The NHS could make space for at least 10,000 much-needed beds in the UK by moving more patient records offsite, according to information management experts.
With Trusts across the country under pressure from all angles, including flu, new Covid cases and a post-pandemic backlog, the need for beds has never been greater. The government has made it clear it is doing “everything possible” to increase the number of beds available for patients, but one additional long-term solution is being suggested.
A lot of hospitals have made space and moved records offsite, but many still have huge medical libraries holding physical copies of patient records, often sited in rooms right in the medical heart of the building.
Now Restore Records Management, a records expert which counts many NHS Trusts amongst its clients, has worked out how many beds could be added if that space was cleared. Restore calculates the average space taken up by records per Trust to be 1667 square metres – rising to as much as 6500 sqm for the biggest hospitals. That’s almost as big as a football pitch (which typically measures 7140 sqm).
Stefan Chetty, Director of Public Sector Services at Restore, says that space could be better used – especially at a time when the NHS is under so much pressure from all angles.
“These are challenging times for many Trusts and finding new space for beds when demand is high is not easy,” he said.
“Nobody is pretending a solution is simple, but part of the answer is right in the middle of hospitals where the medical library, full of physical patient records, takes up valuable clinical space.
“Our research shows this space could be used for 100 beds on average, and far more in many bigger Trusts.
“When you multiply that figure by our sample of 136 Trusts across the country (not including ambulance, mental health and community health Trusts which hold far smaller medical libraries) it’s a huge number of beds.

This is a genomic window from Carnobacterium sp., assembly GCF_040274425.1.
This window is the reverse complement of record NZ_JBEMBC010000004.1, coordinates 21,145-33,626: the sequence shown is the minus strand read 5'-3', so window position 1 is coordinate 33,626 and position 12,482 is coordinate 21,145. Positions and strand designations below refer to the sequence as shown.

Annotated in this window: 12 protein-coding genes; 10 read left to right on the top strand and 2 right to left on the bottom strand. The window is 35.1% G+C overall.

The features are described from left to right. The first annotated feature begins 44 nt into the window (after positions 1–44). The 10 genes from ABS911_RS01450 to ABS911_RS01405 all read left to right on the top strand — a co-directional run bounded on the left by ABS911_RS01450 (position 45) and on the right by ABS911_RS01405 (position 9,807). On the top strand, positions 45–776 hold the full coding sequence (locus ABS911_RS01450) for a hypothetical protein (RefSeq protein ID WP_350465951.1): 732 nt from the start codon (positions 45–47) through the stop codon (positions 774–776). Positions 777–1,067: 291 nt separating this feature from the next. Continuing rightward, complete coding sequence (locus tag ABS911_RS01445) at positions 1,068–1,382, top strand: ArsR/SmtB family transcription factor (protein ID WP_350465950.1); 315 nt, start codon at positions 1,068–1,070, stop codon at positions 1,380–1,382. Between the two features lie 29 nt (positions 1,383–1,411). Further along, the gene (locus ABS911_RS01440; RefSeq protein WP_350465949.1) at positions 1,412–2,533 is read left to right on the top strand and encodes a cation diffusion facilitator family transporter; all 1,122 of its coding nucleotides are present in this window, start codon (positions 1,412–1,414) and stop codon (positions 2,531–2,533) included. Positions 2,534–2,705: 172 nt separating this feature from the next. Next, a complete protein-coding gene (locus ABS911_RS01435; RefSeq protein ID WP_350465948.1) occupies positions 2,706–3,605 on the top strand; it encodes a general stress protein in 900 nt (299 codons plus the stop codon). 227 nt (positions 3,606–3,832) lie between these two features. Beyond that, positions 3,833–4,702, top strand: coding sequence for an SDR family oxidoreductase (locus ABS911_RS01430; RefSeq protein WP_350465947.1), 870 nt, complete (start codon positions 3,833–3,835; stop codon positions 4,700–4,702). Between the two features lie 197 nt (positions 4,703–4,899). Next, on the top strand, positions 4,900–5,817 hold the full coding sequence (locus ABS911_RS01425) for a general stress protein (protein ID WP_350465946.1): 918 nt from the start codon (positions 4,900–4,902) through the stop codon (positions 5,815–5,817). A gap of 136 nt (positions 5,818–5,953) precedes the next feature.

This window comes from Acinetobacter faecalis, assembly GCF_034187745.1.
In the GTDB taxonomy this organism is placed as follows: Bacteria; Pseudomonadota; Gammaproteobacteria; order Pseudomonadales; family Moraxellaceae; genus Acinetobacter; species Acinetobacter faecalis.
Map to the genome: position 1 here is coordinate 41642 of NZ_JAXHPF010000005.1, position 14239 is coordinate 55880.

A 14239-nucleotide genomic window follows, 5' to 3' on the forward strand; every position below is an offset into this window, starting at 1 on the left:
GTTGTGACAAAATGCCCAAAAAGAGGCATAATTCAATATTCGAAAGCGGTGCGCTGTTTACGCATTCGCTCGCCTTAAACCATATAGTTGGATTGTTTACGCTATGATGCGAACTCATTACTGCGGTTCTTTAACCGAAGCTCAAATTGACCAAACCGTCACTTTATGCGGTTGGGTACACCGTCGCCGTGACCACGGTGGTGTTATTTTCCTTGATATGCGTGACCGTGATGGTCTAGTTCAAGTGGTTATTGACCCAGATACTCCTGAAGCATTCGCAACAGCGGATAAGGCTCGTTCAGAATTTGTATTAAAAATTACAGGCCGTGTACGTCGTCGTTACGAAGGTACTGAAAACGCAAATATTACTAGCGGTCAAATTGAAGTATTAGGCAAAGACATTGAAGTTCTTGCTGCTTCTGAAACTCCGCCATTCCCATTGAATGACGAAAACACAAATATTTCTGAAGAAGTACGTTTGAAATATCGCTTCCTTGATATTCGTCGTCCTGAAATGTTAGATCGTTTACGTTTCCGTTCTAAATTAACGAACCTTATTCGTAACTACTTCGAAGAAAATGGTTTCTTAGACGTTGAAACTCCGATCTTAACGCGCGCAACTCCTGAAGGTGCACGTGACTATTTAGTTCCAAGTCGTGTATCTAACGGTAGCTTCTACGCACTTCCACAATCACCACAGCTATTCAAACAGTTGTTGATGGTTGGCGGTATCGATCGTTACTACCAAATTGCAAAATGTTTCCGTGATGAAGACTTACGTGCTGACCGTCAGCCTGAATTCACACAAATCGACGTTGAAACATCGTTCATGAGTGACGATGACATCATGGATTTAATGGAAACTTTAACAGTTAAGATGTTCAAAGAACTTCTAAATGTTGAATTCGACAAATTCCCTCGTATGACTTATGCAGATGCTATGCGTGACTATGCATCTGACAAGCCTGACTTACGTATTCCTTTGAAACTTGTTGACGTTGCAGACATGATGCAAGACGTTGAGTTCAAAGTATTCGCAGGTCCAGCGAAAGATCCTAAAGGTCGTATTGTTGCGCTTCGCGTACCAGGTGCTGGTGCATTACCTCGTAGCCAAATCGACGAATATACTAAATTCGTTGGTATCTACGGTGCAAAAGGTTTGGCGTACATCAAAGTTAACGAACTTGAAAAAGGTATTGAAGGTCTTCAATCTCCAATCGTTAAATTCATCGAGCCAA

“In fact, those figures are based on the space required for one-bed rooms with a generous floor area of around 16sqm. So, the figure could be much higher if beds were configured in wards.”
The debate around beds is complicated, sensitive and political, and no single solution can resolve it on its own. For instance, there is limited value in clearing space for beds if there are not enough staff available to utilise it. So, a multi-faceted approach is required. But moving physical records offsite can free up space for the long term and be the first step to digitisation.
With the right systems put in place, records can be easily located and quickly retrieved. A number of hospitals have already begun their digital journey, embracing digital patient records, but physical health record libraries remain common. Some of the earliest digital adopters chose to scan records to be viewed on digital PDFs, which was a good start but didn’t work well for long-form documents, so many clinicians still prefer physical files.
“Having records onsite is seen by hospitals as a benefit but in fact it can be as much of a curse as a blessing,” said Stefan.
“The departments which manage requests for files are often understaffed and so tracking records is difficult. They can end up in drawers all over the hospital, with no record that they have even been taken.
“As a result, duplicates are created – adding to the library. It’s far better to store them off site with the ability to track records and have them delivered quickly on demand – with the most regularly-requested records scanned.
“A hybrid system like this is often the most cost-effective option. as we have seen with Trusts that adopt this system. And may be the way forward for many more NHS Trusts, especially when balanced with a secure destruction policy for records which no longer have to be kept.
“Good records management can help Trusts focus on patient care – and if that means more beds or more space between beds, then it is good for everyone. At this time, especially, Trusts need all the space they can get.”
To learn more about Restore Records, click here.